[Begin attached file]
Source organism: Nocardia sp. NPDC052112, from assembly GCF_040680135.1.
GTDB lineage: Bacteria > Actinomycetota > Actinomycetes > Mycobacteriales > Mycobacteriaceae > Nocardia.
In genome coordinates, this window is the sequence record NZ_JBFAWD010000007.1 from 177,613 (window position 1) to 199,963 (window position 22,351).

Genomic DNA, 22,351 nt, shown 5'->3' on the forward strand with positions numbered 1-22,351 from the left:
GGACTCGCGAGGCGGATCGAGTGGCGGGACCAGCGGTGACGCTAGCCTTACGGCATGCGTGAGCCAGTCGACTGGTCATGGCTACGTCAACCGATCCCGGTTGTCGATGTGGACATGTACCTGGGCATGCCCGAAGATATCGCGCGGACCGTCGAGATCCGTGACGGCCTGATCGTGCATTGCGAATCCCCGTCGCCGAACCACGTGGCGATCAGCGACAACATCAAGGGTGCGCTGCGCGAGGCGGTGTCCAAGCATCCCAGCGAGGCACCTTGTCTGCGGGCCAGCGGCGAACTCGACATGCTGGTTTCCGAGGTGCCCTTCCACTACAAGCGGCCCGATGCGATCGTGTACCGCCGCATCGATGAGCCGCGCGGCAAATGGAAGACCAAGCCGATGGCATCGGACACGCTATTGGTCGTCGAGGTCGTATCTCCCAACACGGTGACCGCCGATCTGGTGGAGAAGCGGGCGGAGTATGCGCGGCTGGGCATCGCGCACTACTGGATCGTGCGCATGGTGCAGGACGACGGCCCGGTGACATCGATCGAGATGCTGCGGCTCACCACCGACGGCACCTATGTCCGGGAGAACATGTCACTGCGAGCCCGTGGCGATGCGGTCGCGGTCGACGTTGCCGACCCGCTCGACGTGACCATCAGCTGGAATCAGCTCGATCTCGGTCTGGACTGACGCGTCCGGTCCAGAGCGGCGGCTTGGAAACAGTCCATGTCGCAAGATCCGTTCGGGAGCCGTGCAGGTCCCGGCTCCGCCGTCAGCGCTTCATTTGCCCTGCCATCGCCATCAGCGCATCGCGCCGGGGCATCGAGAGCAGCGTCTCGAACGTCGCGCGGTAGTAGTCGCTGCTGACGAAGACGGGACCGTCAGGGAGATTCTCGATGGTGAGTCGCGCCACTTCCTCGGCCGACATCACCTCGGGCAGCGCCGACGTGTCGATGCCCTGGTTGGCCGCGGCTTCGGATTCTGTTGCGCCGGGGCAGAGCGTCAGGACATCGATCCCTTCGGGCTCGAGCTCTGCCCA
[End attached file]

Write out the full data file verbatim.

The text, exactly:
Source organism: Nocardia sp. NPDC052112, from assembly GCF_040680135.1.
GTDB lineage: Bacteria > Actinomycetota > Actinomycetes > Mycobacteriales > Mycobacteriaceae > Nocardia.
In genome coordinates, this window is the sequence record NZ_JBFAWD010000007.1 from 177,613 (window position 1) to 199,963 (window position 22,351).

Genomic DNA, 22,351 nt, shown 5'->3' on the forward strand with positions numbered 1-22,351 from the left:
GGACTCGCGAGGCGGATCGAGTGGCGGGACCAGCGGTGACGCTAGCCTTACGGCATGCGTGAGCCAGTCGACTGGTCATGGCTACGTCAACCGATCCCGGTTGTCGATGTGGACATGTACCTGGGCATGCCCGAAGATATCGCGCGGACCGTCGAGATCCGTGACGGCCTGATCGTGCATTGCGAATCCCCGTCGCCGAACCACGTGGCGATCAGCGACAACATCAAGGGTGCGCTGCGCGAGGCGGTGTCCAAGCATCCCAGCGAGGCACCTTGTCTGCGGGCCAGCGGCGAACTCGACATGCTGGTTTCCGAGGTGCCCTTCCACTACAAGCGGCCCGATGCGATCGTGTACCGCCGCATCGATGAGCCGCGCGGCAAATGGAAGACCAAGCCGATGGCATCGGACACGCTATTGGTCGTCGAGGTCGTATCTCCCAACACGGTGACCGCCGATCTGGTGGAGAAGCGGGCGGAGTATGCGCGGCTGGGCATCGCGCACTACTGGATCGTGCGCATGGTGCAGGACGACGGCCCGGTGACATCGATCGAGATGCTGCGGCTCACCACCGACGGCACCTATGTCCGGGAGAACATGTCACTGCGAGCCCGTGGCGATGCGGTCGCGGTCGACGTTGCCGACCCGCTCGACGTGACCATCAGCTGGAATCAGCTCGATCTCGGTCTGGACTGACGCGTCCGGTCCAGAGCGGCGGCTTGGAAACAGTCCATGTCGCAAGATCCGTTCGGGAGCCGTGCAGGTCCCGGCTCCGCCGTCAGCGCTTCATTTGCCCTGCCATCGCCATCAGCGCATCGCGCCGGGGCATCGAGAGCAGCGTCTCGAACGTCGCGCGGTAGTAGTCGCTGCTGACGAAGACGGGACCGTCAGGGAGATTCTCGATGGTGAGTCGCGCCACTTCCTCGGCCGACATCACCTCGGGCAGCGCCGACGTGTCGATGCCCTGGTTGGCCGCGGCTTCGGATTCTGTTGCGCCGGGGCAGAGCGTCAGGACATCGATCCCTTCGGGCTCGAGCTCTGCCCA